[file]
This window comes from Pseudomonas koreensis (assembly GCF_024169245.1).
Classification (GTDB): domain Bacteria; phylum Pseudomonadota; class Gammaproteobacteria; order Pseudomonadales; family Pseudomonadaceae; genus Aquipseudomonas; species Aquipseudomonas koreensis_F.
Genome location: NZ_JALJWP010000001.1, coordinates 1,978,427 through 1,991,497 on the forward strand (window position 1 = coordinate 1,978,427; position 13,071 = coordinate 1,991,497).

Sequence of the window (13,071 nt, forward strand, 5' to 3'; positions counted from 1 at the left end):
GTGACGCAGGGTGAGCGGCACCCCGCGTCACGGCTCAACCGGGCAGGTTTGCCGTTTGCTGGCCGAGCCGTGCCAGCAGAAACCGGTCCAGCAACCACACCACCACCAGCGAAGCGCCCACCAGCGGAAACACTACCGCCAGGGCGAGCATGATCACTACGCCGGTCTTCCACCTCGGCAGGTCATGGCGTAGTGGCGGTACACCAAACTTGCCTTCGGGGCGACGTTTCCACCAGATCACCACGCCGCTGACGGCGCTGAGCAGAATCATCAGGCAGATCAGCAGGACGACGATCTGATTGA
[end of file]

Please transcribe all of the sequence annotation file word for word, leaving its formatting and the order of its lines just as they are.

This window comes from Pseudomonas koreensis (assembly GCF_024169245.1).
Classification (GTDB): domain Bacteria; phylum Pseudomonadota; class Gammaproteobacteria; order Pseudomonadales; family Pseudomonadaceae; genus Aquipseudomonas; species Aquipseudomonas koreensis_F.
Genome location: NZ_JALJWP010000001.1, coordinates 1,978,427 through 1,991,497 on the forward strand (window position 1 = coordinate 1,978,427; position 13,071 = coordinate 1,991,497).

Sequence of the window (13,071 nt, forward strand, 5' to 3'; positions counted from 1 at the left end):
GTGACGCAGGGTGAGCGGCACCCCGCGTCACGGCTCAACCGGGCAGGTTTGCCGTTTGCTGGCCGAGCCGTGCCAGCAGAAACCGGTCCAGCAACCACACCACCACCAGCGAAGCGCCCACCAGCGGAAACACTACCGCCAGGGCGAGCATGATCACTACGCCGGTCTTCCACCTCGGCAGGTCATGGCGTAGTGGCGGTACACCAAACTTGCCTTCGGGGCGACGTTTCCACCAGATCACCACGCCGCTGACGGCGCTGAGCAGAATCATCAGGCAGATCAGCAGGACGACGATCTGATTGA